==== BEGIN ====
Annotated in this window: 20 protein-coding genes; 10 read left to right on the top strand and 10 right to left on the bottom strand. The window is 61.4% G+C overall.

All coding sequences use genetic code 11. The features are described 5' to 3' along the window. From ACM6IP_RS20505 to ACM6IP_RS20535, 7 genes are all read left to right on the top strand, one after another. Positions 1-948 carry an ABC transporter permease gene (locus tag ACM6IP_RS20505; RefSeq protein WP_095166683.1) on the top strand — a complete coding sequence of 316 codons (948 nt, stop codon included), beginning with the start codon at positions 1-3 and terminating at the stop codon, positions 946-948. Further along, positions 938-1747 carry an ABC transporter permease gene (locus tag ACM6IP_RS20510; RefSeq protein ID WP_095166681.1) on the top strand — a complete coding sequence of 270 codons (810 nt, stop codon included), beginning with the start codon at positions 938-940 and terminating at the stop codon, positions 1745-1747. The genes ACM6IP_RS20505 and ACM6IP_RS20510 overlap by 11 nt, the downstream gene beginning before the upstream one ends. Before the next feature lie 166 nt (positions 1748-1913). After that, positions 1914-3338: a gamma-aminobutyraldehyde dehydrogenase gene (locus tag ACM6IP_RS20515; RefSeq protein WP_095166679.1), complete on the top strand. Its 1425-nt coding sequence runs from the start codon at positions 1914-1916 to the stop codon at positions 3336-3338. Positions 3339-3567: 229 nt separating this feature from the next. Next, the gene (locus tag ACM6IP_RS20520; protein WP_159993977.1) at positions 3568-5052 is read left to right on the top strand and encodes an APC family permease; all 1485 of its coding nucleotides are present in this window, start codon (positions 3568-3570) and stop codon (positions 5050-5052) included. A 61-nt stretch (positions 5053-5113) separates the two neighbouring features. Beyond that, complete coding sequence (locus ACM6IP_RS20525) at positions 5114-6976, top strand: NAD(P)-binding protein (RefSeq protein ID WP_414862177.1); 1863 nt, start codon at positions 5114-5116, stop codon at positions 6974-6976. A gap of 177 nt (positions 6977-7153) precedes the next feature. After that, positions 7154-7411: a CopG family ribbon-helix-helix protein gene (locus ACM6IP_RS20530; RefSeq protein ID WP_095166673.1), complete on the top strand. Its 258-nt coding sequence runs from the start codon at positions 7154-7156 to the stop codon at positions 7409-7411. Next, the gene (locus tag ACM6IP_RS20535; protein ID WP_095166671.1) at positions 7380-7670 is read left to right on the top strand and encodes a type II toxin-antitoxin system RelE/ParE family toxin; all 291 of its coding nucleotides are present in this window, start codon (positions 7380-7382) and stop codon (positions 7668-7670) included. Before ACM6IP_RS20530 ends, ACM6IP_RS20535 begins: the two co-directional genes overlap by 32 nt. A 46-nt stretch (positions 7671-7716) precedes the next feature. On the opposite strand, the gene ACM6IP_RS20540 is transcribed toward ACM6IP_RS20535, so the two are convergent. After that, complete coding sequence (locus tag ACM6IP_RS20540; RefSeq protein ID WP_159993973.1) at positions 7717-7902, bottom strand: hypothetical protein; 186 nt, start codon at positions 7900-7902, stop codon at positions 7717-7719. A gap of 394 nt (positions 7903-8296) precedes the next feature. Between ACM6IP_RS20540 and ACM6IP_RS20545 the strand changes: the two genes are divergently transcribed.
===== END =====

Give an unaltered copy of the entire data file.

Annotated in this window: 20 protein-coding genes; 10 read left to right on the top strand and 10 right to left on the bottom strand. The window is 61.4% G+C overall.

All coding sequences use genetic code 11. The features are described 5' to 3' along the window. From ACM6IP_RS20505 to ACM6IP_RS20535, 7 genes are all read left to right on the top strand, one after another. Positions 1-948 carry an ABC transporter permease gene (locus tag ACM6IP_RS20505; RefSeq protein WP_095166683.1) on the top strand — a complete coding sequence of 316 codons (948 nt, stop codon included), beginning with the start codon at positions 1-3 and terminating at the stop codon, positions 946-948. Further along, positions 938-1747 carry an ABC transporter permease gene (locus tag ACM6IP_RS20510; RefSeq protein ID WP_095166681.1) on the top strand — a complete coding sequence of 270 codons (810 nt, stop codon included), beginning with the start codon at positions 938-940 and terminating at the stop codon, positions 1745-1747. The genes ACM6IP_RS20505 and ACM6IP_RS20510 overlap by 11 nt, the downstream gene beginning before the upstream one ends. Before the next feature lie 166 nt (positions 1748-1913). After that, positions 1914-3338: a gamma-aminobutyraldehyde dehydrogenase gene (locus tag ACM6IP_RS20515; RefSeq protein WP_095166679.1), complete on the top strand. Its 1425-nt coding sequence runs from the start codon at positions 1914-1916 to the stop codon at positions 3336-3338. Positions 3339-3567: 229 nt separating this feature from the next. Next, the gene (locus tag ACM6IP_RS20520; protein WP_159993977.1) at positions 3568-5052 is read left to right on the top strand and encodes an APC family permease; all 1485 of its coding nucleotides are present in this window, start codon (positions 3568-3570) and stop codon (positions 5050-5052) included. A 61-nt stretch (positions 5053-5113) separates the two neighbouring features. Beyond that, complete coding sequence (locus ACM6IP_RS20525) at positions 5114-6976, top strand: NAD(P)-binding protein (RefSeq protein ID WP_414862177.1); 1863 nt, start codon at positions 5114-5116, stop codon at positions 6974-6976. A gap of 177 nt (positions 6977-7153) precedes the next feature. After that, positions 7154-7411: a CopG family ribbon-helix-helix protein gene (locus ACM6IP_RS20530; RefSeq protein ID WP_095166673.1), complete on the top strand. Its 258-nt coding sequence runs from the start codon at positions 7154-7156 to the stop codon at positions 7409-7411. Next, the gene (locus tag ACM6IP_RS20535; protein ID WP_095166671.1) at positions 7380-7670 is read left to right on the top strand and encodes a type II toxin-antitoxin system RelE/ParE family toxin; all 291 of its coding nucleotides are present in this window, start codon (positions 7380-7382) and stop codon (positions 7668-7670) included. Before ACM6IP_RS20530 ends, ACM6IP_RS20535 begins: the two co-directional genes overlap by 32 nt. A 46-nt stretch (positions 7671-7716) precedes the next feature. On the opposite strand, the gene ACM6IP_RS20540 is transcribed toward ACM6IP_RS20535, so the two are convergent. After that, complete coding sequence (locus tag ACM6IP_RS20540; RefSeq protein ID WP_159993973.1) at positions 7717-7902, bottom strand: hypothetical protein; 186 nt, start codon at positions 7900-7902, stop codon at positions 7717-7719. A gap of 394 nt (positions 7903-8296) precedes the next feature. Between ACM6IP_RS20540 and ACM6IP_RS20545 the strand changes: the two genes are divergently transcribed.